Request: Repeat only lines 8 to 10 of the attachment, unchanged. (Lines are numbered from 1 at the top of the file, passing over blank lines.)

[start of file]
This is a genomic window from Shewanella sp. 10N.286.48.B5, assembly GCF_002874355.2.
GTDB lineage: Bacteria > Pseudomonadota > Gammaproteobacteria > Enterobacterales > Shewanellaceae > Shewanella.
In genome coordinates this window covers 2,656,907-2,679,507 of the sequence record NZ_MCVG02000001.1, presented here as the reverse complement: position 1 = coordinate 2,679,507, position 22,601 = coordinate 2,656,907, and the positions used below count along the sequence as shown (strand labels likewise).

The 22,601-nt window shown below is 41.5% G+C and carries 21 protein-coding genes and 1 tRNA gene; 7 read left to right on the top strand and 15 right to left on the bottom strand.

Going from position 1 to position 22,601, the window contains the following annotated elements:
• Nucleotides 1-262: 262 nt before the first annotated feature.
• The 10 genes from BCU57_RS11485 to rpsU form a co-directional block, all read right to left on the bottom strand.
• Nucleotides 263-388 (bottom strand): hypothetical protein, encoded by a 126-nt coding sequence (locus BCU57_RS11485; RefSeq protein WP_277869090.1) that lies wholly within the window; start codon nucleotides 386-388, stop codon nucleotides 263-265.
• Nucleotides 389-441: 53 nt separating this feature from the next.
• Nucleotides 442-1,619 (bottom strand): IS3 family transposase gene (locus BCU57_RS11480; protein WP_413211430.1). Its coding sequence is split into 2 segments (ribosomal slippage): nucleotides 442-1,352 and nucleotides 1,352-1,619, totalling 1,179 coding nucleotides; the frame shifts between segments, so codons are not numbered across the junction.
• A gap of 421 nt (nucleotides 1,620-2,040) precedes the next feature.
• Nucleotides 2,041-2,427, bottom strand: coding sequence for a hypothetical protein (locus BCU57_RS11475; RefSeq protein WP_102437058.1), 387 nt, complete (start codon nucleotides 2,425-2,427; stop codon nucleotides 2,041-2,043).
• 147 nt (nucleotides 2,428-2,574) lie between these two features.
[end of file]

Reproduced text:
• Nucleotides 263-388 (bottom strand): hypothetical protein, encoded by a 126-nt coding sequence (locus BCU57_RS11485; RefSeq protein WP_277869090.1) that lies wholly within the window; start codon nucleotides 386-388, stop codon nucleotides 263-265.
• Nucleotides 389-441: 53 nt separating this feature from the next.
• Nucleotides 442-1,619 (bottom strand): IS3 family transposase gene (locus BCU57_RS11480; protein WP_413211430.1). Its coding sequence is split into 2 segments (ribosomal slippage): nucleotides 442-1,352 and nucleotides 1,352-1,619, totalling 1,179 coding nucleotides; the frame shifts between segments, so codons are not numbered across the junction.